10. I thought so at first, but after watching the video I believe it is probably legit based on their demeanor and the actual video footage. The frame by frame shots show greater spread or separation as it approaches the camera as would be expected and the velocity of the object seems about right. In todays world with cameras and videos filming everything even very rare events are bound to get captured occasionally by someone......
  11. Thanks Fred. I have the Garrett ATX and have found both chondrites and irons with it. On the very small Franconia irons it will detect almost as small as a Gold bug 2, but the GB2 does have a slight edge. On a recent trip using the ATX I lost the signal trying to locate a tiny iron. Apparently as I dug for it I buried it a bit deeper. My friend using his GB2 came over and located it quite easily for me. That sort of proved to me that the GB2 was the better choice for the tiny irons. Also, the GB2 seems more sensitive on the chondrites from some testing I did. On the other hand, for deep stuff
  12. Thanks everyone, the different points of view are good things to consider. I think it more or less boils down to ground conditions, using magnet canes for barren ground and metal detectors on areas with desert pavement. Another thing that has me wondering though is what type of ground is conducive to preserving meteorites on or near the surface? Some dry lake beds are because they are subject to freeze thaw mechanical action or wind erosion, but a few seem to have more deposition than erosion and are devoid of surface rocks. Gold Basin and Franconia strewn fields provide good examples of what
  13. I've been hunting meteorites a few years now and have a couple hundred finds, all of them from known strewn fields and dry lake beds. Last year I made 3 trips in search of cold finds in the deserts near Las Vegas, one using a metal detector and the other 2 using a magnet stick. Most of the dry lake beds in the south west are known to have had meteorite finds, some having hundreds from the same lake bed. Arizona has at least 4 strewn fields that I know of. The point being that there must remain a LOT of meteorites out there waiting to be discovered. So I am wondering if folks out there who have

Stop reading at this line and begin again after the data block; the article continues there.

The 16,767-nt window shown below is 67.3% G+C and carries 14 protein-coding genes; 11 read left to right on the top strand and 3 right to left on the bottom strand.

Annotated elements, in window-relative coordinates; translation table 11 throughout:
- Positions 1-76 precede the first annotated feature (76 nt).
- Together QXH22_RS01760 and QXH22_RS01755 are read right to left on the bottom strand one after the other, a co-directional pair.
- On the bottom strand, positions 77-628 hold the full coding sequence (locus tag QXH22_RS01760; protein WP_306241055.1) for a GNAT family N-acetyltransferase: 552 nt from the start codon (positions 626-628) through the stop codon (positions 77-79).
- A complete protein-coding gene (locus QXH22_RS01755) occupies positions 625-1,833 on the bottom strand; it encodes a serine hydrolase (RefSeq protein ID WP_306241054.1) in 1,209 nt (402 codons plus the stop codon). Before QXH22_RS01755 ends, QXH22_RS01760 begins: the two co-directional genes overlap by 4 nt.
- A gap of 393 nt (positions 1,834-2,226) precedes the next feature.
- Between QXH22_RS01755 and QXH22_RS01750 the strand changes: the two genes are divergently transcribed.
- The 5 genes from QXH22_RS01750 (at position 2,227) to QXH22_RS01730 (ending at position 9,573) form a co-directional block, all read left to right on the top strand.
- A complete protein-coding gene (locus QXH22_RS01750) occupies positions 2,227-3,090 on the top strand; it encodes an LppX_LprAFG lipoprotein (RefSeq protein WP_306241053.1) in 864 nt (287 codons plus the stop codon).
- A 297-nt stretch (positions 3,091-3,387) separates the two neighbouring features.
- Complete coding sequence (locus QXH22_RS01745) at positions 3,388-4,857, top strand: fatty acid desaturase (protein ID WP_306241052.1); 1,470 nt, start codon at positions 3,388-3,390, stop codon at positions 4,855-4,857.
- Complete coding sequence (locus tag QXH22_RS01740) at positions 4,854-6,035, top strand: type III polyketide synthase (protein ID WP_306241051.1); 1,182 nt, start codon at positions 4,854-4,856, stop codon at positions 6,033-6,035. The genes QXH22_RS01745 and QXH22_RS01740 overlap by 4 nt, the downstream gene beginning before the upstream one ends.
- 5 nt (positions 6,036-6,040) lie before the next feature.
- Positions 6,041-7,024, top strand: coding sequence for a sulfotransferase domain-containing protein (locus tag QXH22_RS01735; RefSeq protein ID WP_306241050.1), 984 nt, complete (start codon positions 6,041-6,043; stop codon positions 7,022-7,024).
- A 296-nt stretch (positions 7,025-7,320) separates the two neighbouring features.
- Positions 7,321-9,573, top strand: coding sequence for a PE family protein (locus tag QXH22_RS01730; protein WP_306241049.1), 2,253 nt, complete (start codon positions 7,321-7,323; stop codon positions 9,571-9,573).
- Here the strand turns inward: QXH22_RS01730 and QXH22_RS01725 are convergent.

14. Mystery solved! I brought it out into the sunlight this afternoon and thought I saw something written on the inside. Sure enough....Titanium, more or less worthless! Anyway, thanks for all the help from everyone ID'ing this.....jim edit....I weighed the heart pendant. It is 2 grams heavier than a quarter, with similar surface area and quite a bit thinner. Probably silver or white gold....or at least much denser than copper
  15. Thanks folks. Here's a couple pics of Wednesdays finds. Thursday was unproductive. I went to Aliso Creek beach which is usually packed with sun bathers in the summer. After 30 minutes of detecting no coins, but lots of junk iron hits. I think this beach has been hunted out. I walked north up the beach but the emf from beach homes (mansions!) caused the ATX to start screaming. Tide was rising so I quit. John, Laguna Niguel is a clean beach now. New mansions have been built on the cliffs above but public access is still maintained. The beach is maintained, patrolled, and more or less cle